CUs in Boom and Bust Economies

Fracking has created the latest U.S. ‘boomtowns.’

November 11, 2013

In North Dakota, Texas, Pennsylvania, and Colorado, credit unions have seen their share of economic booms brought on by discoveries of oil, coal, and natural gas. They’ve also seen their share of busts as gas and oil fields dry up and drilling companies move on.

North Dakota is currently experiencing a modern-day Gold Rush due to fracking—a process of hydraulic fracturing to extract oil and gas from below ground. In North Dakota, landowners have become wealthy overnight by leasing their acreage to energy-exploration and drilling companies. A sudden infusion of wealth into these small communities can throw credit union operating ratios out of whack.

Unemployment is virtually nonexistent in these communities due to the drilling companies’ high demand for labor. And the drilling companies’ generous paychecks have created a ripple effect, inflating wages for all jobs—even front-line credit union staff.

Hotels, apartments, and houses spring up almost overnight to accommodate the rapidly growing population. And sales of pickup trucks to drilling companies and members have increased sharply. But for North Dakota credit unions, lending hasn’t been able to keep pace with deposits because many members have been paying off debt and financing new purchases out of their higher earnings.

At $203 million asset Dakota West Credit Union in Watford City, N.D., CEO Denton Zubke is constantly monitoring liquidity levels and implementing procedures to deal with massive deposits. He also tightened credit standards to minimize risk.

Zubke knows that the boom economy will eventually moderate, so he tries to keep members from taking on too much credit. “For some people, it’s like a bonanza,” he says. He believes in financial education and helping members set realistic goals. “Having a lot of business is a better problem than having to run around and find business,” he says. “It’s all a matter of perspective.”

Staffing is another issue Zubke is dealing with. He’s trying to retain staff by increasing wages and encouraging members to use online banking channels for routine transactions, which lightens lobby traffic and reduces burnout on front-line staff.

Big-dollar deposits

Some states’ larger populations make it easier to cope with economic booms and busts. But North Dakota’s sparse population has a tougher time dealing with such fluctuations.

“It has a big impact on a small community,” says Western Cooperative Credit Union CEO Melanie Stillwell.

All eight of Western Cooperative’s branches rest in the Bakken formation—a 200,000 square mile geological formation where most of the fracking operations are taking place.

Assets at the $305 million credit union in Williston, N.D., increased 27% in 2010 and 25% in 2011 at the height of the land-lease boom.

“Originally we didn’t want to turn massive deposits away because they were coming from long-term members,” Stillwell says. “When we finally did, they’d get upset with us. It was difficult for a while.”

Within the past two years, Stillwell had to turn down two members’ requests to deposit checks of $9 million and $14 million. She has lowered rates on savings accounts and share certificates, and regularly directs members with large sums of cash to financial planners (“Advice for instant millionaires”). Even so, it’s not uncommon for assets to increase $5 million to $10 million a month.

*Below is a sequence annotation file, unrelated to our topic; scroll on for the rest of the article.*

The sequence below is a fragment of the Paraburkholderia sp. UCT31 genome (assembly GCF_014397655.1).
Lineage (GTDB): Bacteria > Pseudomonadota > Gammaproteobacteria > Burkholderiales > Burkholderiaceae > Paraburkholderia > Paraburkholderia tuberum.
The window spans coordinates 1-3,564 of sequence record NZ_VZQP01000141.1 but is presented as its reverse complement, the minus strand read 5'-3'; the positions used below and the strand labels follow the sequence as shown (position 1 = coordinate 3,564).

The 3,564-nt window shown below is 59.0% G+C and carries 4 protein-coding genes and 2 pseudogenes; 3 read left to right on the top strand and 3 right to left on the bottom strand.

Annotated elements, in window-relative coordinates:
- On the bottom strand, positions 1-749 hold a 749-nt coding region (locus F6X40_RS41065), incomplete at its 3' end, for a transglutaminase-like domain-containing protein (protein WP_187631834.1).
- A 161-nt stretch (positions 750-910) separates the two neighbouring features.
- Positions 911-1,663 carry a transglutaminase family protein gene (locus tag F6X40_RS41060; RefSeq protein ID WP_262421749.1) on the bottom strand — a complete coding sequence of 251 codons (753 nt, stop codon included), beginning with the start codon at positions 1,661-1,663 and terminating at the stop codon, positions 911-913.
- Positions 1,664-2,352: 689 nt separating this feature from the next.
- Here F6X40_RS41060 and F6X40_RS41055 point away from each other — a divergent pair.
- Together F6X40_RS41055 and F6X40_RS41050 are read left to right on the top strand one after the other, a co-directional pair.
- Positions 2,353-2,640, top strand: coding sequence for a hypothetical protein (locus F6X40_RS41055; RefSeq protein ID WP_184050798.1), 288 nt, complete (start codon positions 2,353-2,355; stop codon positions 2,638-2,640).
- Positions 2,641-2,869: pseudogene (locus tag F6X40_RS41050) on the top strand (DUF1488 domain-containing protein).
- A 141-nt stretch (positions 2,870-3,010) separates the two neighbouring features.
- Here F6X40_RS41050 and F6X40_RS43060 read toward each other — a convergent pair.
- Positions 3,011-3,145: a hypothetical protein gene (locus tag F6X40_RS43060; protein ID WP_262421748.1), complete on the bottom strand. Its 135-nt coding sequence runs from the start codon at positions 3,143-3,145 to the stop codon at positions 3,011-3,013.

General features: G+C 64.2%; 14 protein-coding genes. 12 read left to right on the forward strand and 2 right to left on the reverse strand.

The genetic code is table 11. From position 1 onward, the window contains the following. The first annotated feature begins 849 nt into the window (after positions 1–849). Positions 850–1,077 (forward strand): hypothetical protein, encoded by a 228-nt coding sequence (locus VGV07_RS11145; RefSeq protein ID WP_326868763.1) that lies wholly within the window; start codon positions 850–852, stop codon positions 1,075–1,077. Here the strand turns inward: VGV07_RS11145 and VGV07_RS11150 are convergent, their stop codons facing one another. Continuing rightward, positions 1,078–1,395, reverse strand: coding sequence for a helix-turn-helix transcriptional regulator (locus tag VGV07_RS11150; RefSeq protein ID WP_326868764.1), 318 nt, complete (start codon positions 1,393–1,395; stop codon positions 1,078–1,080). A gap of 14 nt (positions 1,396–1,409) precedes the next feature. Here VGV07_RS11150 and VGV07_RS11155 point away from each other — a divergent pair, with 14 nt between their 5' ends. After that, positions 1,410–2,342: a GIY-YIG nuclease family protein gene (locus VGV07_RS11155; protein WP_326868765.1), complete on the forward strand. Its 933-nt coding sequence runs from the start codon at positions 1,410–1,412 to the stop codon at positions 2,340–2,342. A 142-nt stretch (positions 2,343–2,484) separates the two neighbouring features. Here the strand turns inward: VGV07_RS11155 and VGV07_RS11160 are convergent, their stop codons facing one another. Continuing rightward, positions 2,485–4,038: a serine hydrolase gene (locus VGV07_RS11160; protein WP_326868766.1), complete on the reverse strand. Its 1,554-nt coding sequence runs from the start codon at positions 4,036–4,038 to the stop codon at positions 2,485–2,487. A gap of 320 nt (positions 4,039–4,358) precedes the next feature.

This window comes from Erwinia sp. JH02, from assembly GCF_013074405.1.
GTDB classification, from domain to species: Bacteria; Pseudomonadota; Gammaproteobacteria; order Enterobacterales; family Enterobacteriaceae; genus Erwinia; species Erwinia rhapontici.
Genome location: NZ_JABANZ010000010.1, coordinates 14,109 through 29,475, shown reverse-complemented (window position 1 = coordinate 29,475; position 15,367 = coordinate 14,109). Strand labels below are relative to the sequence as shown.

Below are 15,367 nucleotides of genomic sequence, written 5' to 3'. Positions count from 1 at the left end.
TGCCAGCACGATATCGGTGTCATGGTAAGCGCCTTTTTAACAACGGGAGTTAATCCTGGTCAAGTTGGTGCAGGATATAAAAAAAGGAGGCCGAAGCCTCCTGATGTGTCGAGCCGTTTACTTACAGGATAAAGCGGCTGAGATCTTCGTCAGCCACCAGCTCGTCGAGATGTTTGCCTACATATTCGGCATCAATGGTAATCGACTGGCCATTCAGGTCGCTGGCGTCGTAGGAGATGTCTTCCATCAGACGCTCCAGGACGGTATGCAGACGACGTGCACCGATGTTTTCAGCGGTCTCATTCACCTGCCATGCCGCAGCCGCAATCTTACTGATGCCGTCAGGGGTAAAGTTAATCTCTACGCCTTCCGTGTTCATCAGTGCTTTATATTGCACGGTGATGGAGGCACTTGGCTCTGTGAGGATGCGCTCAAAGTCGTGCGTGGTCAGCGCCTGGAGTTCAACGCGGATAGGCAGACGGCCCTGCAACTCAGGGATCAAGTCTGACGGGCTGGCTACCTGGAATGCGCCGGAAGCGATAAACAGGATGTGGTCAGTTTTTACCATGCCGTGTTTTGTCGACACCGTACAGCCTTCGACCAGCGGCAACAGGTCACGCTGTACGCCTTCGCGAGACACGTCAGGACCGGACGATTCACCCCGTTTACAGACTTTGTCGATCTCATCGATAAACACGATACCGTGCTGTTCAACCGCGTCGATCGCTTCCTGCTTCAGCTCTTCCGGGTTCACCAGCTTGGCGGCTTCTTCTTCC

“I’ve been in credit unions since 1986, and I was an examiner at one point,” Stillwell says. “I never thought I’d see anything like what’s happening in Williston.”

The assets at Dakota West Credit Union grew $8 million in five days in early 2008 through these types of deposits—a 9% increase in assets at the time. The credit union eventually had to impose deposit restrictions as well.

Dakota West’s liquid assets/assets ratio stands at about 20% (compared with a 17% national average). To guard against excess liquidity, the credit union:

“I feel like we’ve managed asset growth about as well as we could,” says Dakota West’s CEO Zubke. “I check the books daily. It could quickly get out of control if we didn’t monitor it so closely.”

John Savelli inherited similar liquidity issues in 2011 when he took over as CEO of Guthrie Federal Credit Union in Sayre, Pa. The $62 million asset credit union, which is located in the Marcellus natural gas reserve, joined a federal home loan bank in Pittsburgh to get its liquidity ratios back in line.

“We rebounded, but it took a lot of work and planning to get out of that situation,” Savelli says.

NEXT: Lending opportunities

Lending opportunities

Drilling companies typically are large-scale operations backed by even larger banks. As such, credit unions’ best lending prospects are the independent contractors and ancillary businesses.

“We have specific plans for approaching the large gas companies,” says Jeff Balestrini, vice president of lending for $219 million asset Service 1st Federal Credit Union in Danville, Pa. “They don’t want to deal with a credit union themselves, but they’re OK with making a credit union available to their employees.”

Independent contractors that do light hauling or logistical support need loans for cars and trucks, says Matt Henderson, a shale gas specialist for Pennsylvania State University’s Marcellus Center for Outreach and Research. Henderson is also seeing more small business loans going to local welding companies or machine shops.

“You don’t need a large line of credit or large loan,” says Henderson, who recently spoke at a Pennsylvania Credit Union Association two-day conference on business opportunities related to the shale oil and gas industry. “Credit unions have that personal relationship with their members and can get things started pretty easily.”

Service 1st Federal capitalized on a surge in demand for pickup trucks by financing those vehicles. And the credit union recently received three small -business loan applications related to local drilling operations.

Credit unions located near drilling operations find loan growth by targeting housing, hotels, restaurants, and other service-oriented businesses because these areas tend to be less populated and ill-equipped to handle the influx of workers.